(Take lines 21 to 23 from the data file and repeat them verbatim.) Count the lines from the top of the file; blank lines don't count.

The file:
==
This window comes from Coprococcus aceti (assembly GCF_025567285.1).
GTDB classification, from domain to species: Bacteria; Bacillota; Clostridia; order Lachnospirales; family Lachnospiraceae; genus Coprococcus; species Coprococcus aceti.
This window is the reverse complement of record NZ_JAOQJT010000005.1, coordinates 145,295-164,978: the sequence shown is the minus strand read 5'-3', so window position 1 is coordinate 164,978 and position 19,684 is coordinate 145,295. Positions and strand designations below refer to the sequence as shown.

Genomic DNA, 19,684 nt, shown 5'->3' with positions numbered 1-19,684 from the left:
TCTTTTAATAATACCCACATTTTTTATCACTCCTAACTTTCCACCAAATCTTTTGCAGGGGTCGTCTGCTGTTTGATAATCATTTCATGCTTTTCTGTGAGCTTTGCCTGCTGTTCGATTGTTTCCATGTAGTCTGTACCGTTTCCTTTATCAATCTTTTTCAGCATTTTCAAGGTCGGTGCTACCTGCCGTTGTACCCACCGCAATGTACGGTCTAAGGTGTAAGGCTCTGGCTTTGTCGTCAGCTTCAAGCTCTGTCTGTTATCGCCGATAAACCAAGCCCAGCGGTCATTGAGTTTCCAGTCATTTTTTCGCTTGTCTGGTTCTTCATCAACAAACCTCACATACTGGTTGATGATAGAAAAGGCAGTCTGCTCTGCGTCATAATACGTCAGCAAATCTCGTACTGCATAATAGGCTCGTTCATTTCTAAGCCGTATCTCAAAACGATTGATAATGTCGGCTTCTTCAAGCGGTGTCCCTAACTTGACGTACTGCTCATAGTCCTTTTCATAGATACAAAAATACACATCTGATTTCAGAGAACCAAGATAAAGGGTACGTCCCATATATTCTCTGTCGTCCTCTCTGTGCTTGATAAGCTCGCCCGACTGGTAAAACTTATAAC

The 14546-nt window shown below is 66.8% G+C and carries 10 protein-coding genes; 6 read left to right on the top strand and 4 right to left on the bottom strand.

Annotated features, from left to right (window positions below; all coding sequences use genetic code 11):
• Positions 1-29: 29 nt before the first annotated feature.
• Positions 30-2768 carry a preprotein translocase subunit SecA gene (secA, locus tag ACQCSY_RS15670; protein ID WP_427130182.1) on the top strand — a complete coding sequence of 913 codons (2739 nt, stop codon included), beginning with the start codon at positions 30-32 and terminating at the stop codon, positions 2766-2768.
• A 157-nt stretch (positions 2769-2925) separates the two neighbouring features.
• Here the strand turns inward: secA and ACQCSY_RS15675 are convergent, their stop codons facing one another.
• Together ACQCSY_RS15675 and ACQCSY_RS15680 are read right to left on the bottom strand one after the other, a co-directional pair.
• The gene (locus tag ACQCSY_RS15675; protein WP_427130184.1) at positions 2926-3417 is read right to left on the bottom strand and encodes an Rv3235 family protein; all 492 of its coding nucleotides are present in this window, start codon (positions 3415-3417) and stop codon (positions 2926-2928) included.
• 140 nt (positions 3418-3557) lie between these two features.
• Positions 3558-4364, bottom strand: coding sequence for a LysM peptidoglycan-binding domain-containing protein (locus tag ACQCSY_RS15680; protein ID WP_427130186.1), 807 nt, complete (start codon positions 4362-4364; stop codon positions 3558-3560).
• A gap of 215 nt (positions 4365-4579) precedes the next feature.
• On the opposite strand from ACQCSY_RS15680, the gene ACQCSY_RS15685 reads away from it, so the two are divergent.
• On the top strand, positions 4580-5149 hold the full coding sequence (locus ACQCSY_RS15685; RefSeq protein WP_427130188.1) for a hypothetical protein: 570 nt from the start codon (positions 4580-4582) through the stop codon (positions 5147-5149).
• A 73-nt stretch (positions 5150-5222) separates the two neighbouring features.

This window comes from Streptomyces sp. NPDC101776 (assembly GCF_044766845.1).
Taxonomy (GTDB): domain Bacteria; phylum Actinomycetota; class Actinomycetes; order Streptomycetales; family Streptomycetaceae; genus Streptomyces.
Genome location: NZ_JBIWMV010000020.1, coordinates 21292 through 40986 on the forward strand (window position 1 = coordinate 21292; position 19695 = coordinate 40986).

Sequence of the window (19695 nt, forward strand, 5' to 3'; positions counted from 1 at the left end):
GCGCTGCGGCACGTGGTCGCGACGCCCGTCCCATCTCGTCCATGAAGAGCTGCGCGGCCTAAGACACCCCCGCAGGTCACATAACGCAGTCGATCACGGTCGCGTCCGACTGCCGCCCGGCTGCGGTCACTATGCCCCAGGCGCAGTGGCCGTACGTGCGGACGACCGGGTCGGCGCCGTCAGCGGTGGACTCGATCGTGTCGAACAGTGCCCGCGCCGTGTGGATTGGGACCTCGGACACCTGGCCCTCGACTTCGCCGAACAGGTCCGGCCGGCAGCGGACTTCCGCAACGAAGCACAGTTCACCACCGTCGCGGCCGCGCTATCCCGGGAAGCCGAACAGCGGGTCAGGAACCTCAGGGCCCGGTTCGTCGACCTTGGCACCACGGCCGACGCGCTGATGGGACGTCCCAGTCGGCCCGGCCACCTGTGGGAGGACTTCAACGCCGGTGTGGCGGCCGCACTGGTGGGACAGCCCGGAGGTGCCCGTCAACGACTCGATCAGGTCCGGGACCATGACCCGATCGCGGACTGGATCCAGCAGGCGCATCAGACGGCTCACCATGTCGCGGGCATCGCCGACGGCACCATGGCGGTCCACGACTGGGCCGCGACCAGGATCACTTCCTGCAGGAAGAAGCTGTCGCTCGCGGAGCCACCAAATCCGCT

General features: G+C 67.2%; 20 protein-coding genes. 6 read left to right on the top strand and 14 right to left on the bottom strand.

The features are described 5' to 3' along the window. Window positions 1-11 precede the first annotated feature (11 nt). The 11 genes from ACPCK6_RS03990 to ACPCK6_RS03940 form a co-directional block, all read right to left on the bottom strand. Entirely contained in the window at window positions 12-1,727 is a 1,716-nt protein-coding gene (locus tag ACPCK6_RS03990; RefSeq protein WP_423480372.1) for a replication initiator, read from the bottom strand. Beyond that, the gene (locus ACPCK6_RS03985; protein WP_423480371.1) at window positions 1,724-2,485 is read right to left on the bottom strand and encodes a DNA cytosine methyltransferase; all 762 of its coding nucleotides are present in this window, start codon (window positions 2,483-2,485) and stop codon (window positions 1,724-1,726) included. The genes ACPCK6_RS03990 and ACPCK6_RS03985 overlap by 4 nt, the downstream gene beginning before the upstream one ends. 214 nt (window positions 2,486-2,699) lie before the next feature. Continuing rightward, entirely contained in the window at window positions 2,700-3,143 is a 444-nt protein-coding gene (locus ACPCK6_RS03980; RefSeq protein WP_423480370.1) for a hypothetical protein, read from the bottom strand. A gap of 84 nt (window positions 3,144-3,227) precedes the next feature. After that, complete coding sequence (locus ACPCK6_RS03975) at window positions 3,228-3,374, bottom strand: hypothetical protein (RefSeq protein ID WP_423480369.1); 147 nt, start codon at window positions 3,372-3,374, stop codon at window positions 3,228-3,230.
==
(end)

Taxonomy (GTDB): domain Bacteria; phylum Actinomycetota; class Actinomycetes; order Streptomycetales; family Streptomycetaceae; genus Streptomyces.
Genome location: NZ_JBIWMV010000020.1, coordinates 21292 through 40986 on the forward strand (window position 1 = coordinate 21292; position 19695 = coordinate 40986).

Sequence of the window (19695 nt, forward strand, 5' to 3'; positions counted from 1 at the left end):